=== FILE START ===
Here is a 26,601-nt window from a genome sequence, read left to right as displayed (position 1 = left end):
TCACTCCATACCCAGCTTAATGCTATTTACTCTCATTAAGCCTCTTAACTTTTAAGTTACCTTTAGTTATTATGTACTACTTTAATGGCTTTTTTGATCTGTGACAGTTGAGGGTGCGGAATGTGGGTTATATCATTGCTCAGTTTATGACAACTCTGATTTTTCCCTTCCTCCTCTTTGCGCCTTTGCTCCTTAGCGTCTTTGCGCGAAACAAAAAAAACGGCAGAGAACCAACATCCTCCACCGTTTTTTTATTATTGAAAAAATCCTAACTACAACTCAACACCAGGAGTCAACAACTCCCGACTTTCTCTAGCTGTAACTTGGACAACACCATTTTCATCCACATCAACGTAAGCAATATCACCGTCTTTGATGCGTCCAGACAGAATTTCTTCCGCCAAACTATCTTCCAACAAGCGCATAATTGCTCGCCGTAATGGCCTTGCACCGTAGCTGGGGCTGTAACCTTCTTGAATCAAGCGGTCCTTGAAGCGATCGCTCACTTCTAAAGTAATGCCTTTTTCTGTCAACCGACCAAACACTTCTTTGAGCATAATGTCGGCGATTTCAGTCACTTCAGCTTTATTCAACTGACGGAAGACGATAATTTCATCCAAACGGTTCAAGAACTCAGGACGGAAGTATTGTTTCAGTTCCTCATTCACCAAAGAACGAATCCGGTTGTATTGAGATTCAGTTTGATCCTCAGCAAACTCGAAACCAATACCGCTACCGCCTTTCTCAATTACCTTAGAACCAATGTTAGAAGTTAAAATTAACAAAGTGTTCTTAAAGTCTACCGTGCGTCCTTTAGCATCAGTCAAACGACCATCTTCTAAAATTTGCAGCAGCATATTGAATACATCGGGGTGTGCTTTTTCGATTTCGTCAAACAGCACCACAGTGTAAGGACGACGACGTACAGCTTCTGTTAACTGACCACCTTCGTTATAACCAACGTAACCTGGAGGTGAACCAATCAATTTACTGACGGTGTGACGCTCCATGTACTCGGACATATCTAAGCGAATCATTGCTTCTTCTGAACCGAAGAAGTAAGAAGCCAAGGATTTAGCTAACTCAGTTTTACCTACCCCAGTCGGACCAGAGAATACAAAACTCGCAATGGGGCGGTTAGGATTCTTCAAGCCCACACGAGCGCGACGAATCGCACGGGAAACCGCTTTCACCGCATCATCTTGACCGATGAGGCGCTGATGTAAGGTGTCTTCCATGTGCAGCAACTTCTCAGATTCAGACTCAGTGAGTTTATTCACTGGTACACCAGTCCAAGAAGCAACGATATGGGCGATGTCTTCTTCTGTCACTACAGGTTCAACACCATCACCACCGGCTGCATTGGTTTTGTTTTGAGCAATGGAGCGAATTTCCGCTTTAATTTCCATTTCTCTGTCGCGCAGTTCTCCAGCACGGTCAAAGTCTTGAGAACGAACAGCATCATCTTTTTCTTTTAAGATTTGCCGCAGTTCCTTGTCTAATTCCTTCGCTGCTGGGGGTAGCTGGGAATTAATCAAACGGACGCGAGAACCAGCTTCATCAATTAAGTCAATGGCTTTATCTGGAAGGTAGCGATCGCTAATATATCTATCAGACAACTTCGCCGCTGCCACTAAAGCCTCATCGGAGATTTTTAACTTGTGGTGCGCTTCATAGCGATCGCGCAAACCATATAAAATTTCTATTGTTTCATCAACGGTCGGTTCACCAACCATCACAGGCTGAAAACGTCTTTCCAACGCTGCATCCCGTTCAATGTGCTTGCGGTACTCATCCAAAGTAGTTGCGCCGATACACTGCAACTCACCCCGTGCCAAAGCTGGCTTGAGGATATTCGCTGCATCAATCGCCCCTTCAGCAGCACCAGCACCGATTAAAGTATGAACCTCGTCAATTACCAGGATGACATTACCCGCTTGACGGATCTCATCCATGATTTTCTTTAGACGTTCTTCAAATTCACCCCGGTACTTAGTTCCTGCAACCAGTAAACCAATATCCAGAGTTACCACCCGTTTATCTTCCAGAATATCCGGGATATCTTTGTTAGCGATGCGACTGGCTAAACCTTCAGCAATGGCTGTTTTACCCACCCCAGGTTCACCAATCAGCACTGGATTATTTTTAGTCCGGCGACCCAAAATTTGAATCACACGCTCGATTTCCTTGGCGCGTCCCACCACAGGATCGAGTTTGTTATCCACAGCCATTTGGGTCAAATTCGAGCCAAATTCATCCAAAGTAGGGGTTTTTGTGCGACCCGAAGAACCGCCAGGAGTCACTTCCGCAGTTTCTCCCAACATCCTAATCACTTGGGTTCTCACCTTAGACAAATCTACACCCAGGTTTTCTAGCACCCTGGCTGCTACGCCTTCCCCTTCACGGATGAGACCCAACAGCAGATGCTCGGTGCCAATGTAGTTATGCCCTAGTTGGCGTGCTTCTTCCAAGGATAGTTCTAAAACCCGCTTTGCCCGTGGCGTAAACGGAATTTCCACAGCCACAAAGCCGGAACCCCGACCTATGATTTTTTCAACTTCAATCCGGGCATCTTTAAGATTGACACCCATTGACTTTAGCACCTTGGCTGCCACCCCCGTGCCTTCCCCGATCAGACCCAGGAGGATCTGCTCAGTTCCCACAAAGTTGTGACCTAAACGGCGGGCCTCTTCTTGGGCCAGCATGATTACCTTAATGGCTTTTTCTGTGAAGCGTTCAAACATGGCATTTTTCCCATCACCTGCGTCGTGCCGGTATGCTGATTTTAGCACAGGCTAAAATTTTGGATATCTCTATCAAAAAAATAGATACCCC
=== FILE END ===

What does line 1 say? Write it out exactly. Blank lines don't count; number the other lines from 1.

Here is a 26,601-nt window from a genome sequence, read left to right as displayed (position 1 = left end):